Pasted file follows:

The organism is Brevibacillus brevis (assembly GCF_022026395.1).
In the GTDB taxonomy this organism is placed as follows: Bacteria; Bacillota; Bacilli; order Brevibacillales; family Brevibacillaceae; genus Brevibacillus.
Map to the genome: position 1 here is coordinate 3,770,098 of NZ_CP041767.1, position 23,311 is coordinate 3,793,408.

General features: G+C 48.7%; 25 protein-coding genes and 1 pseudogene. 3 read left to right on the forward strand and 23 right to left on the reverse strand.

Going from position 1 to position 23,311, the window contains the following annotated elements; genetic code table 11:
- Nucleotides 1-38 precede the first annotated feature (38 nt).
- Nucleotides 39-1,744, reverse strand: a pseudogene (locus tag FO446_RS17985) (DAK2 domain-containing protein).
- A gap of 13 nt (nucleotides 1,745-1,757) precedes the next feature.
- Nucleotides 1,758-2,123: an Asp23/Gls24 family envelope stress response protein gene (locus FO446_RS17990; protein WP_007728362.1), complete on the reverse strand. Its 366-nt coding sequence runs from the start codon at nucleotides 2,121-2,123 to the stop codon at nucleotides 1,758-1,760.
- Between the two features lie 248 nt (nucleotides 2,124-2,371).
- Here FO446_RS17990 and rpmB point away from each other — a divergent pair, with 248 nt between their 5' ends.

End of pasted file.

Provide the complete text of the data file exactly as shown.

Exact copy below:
The organism is Brevibacillus brevis (assembly GCF_022026395.1).
In the GTDB taxonomy this organism is placed as follows: Bacteria; Bacillota; Bacilli; order Brevibacillales; family Brevibacillaceae; genus Brevibacillus.
Map to the genome: position 1 here is coordinate 3,770,098 of NZ_CP041767.1, position 23,311 is coordinate 3,793,408.

General features: G+C 48.7%; 25 protein-coding genes and 1 pseudogene. 3 read left to right on the forward strand and 23 right to left on the reverse strand.

Going from position 1 to position 23,311, the window contains the following annotated elements; genetic code table 11:
- Nucleotides 1-38 precede the first annotated feature (38 nt).
- Nucleotides 39-1,744, reverse strand: a pseudogene (locus tag FO446_RS17985) (DAK2 domain-containing protein).
- A gap of 13 nt (nucleotides 1,745-1,757) precedes the next feature.
- Nucleotides 1,758-2,123: an Asp23/Gls24 family envelope stress response protein gene (locus FO446_RS17990; protein WP_007728362.1), complete on the reverse strand. Its 366-nt coding sequence runs from the start codon at nucleotides 2,121-2,123 to the stop codon at nucleotides 1,758-1,760.
- Between the two features lie 248 nt (nucleotides 2,124-2,371).
- Here FO446_RS17990 and rpmB point away from each other — a divergent pair, with 248 nt between their 5' ends.